According to a poll from Equimundo (which should be taken with a grain of salt given the Social Justice™ ideology of the organization), 44% of men are suicidal and 65% of Gen Z men say “no one really knows me well.”
(Even if the numbers are inflated for narrative purposes, they do reflect a broader trend of isolation, dejection, and suicidality among young men consistently seen in polling.)
Men in the U.S. are in trouble. Many feel that their futures are uncertain and their identities are threatened. This situation is especially acute now, but this anxiety has always been built into boyhood and manhood. Told to “man up” or “be a real man,” boys and men who inevitably cannot meet the impossible overlapping standards of toughness, self-sufficiency, dominance, or stoicism have their very identity withheld from them.
But stoicism is exactly what boys and men need more than ever. Stoicism teaches how to face adversity without crumbling into dust, manage expectations, focus on what is within a man’s sphere of influence to change, take action on that front, and toss aside the neuroticism-inducing anxiety about forces outside of his control. It’s a recipe for the mental fortitude that is obviously so lacking in boys and men today.
Men can’t find mates for a lot of reasons (the driver behind “incel” culture), but perhaps chief among them is that women are biologically wired to be attracted to strength in all of its forms and repulsed by weakness. This is a biological imperative that cannot be circumvented by any amount of social engineering.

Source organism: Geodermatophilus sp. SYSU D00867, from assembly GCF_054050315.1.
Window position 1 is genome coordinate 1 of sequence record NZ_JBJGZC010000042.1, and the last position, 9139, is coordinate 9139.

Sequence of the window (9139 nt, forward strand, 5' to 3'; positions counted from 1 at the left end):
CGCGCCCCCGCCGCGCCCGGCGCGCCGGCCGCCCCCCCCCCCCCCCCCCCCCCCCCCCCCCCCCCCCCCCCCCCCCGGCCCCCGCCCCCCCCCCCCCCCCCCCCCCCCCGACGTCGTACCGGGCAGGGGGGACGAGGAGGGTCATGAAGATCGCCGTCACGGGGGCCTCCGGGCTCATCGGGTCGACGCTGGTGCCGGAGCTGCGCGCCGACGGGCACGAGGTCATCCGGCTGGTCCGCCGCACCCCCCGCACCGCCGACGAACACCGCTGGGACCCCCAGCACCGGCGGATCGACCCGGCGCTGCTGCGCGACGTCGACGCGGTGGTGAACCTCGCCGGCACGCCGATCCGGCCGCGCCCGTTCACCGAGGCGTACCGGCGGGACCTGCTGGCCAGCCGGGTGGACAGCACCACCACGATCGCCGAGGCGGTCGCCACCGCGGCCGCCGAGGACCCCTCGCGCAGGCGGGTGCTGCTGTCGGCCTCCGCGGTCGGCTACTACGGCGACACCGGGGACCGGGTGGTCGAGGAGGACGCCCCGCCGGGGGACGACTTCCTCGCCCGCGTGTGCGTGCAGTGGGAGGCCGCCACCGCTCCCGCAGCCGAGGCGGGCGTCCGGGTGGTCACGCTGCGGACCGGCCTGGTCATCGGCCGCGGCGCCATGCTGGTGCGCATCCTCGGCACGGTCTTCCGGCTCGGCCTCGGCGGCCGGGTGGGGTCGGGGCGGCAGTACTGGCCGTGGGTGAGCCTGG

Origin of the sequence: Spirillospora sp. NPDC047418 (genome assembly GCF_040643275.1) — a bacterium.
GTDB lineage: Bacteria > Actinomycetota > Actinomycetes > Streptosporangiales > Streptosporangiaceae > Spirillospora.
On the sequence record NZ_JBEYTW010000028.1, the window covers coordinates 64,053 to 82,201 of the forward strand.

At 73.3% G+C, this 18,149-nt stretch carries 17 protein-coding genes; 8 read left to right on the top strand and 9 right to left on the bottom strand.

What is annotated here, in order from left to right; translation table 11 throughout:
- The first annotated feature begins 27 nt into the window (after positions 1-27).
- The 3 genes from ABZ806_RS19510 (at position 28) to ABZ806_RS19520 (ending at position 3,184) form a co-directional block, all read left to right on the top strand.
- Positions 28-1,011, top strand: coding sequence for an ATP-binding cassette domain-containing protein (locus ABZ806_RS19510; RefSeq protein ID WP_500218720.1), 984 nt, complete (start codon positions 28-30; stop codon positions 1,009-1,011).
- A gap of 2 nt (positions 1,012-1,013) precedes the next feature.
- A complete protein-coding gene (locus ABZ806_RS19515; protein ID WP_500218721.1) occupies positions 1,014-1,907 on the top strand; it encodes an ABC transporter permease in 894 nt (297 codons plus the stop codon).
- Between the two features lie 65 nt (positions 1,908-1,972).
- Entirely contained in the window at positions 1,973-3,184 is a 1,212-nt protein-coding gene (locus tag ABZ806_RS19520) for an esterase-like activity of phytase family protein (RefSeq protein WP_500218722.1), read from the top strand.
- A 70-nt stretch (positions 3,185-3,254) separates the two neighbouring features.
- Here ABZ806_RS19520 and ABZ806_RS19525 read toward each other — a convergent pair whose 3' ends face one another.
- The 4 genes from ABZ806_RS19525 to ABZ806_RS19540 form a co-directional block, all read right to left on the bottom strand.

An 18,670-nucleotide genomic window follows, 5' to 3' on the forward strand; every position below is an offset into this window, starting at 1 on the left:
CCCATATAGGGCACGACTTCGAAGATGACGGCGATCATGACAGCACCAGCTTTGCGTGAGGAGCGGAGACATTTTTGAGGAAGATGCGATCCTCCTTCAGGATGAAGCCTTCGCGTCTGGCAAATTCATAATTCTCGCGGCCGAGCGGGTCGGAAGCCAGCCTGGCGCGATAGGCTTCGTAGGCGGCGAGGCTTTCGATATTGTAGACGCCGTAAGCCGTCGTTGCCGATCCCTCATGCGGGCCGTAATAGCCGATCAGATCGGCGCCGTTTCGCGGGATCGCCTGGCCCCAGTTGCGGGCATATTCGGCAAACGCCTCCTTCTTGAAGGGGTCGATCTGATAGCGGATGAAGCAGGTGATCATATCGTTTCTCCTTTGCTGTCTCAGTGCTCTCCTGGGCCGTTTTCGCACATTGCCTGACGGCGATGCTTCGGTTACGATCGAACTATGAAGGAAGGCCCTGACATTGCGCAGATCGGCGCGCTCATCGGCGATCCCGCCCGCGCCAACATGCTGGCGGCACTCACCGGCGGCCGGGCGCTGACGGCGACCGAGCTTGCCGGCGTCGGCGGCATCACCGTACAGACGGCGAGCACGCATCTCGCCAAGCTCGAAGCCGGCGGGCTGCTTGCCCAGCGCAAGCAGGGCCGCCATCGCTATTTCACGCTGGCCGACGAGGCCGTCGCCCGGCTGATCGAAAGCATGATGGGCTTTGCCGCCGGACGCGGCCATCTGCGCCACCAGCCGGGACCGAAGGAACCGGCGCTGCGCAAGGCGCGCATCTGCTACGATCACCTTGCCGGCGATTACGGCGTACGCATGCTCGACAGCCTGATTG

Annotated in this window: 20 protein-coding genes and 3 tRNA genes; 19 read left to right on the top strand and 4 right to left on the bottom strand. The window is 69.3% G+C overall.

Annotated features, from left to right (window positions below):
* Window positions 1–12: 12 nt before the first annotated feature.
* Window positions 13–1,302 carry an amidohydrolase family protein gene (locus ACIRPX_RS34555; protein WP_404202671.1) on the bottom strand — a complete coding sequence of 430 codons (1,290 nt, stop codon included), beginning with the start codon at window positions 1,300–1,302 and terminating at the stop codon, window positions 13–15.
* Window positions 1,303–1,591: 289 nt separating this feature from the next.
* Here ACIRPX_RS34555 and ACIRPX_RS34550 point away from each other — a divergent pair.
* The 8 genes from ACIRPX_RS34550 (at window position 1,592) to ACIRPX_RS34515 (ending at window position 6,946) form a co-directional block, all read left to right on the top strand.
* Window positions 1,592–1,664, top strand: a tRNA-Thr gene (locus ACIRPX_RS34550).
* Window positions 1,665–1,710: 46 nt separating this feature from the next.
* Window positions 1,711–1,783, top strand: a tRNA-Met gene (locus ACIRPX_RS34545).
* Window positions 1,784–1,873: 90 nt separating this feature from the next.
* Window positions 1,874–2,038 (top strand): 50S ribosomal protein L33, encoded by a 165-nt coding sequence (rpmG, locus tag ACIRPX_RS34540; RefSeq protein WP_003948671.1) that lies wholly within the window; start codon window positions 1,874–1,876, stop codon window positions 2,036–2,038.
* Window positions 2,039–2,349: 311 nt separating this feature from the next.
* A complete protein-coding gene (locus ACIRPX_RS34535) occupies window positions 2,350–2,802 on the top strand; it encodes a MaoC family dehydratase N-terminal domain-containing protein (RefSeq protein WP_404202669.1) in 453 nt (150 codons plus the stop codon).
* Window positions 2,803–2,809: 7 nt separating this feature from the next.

But instead of addressing any of this, Rising went with a segment hosted by two women who definitionally don’t innately understand masculine psychology interviewing the embodiment of a beta male talking about what society needs is weaker, more dependent, more helpless men devoid of “toxic masculinity,” when the solution is exactly the opposite.
This is the thing: Millennials and especially Zoomers catch a lot of flak from older generations for being feckless basketcases. But they are purely products of the dysfunctional sociocultural environment they were raised in, in which everybody got a trophy, nobody learned how to overcome adversity, and they were never left on their own without adult supervision to figure things out for themselves. Postmodern pop culture taught them that nothing matters and that caring about anything is for unsavvy chumps and religious fools. They were raised by single mothers at rates previously unfathomable. All of their natural interests were branded “toxic.”
This is the font from which their nihilistic learned helplessness emerges. The proper question isn’t, “why are so many young people messed up?” It’s, “how are any of them functional at all?”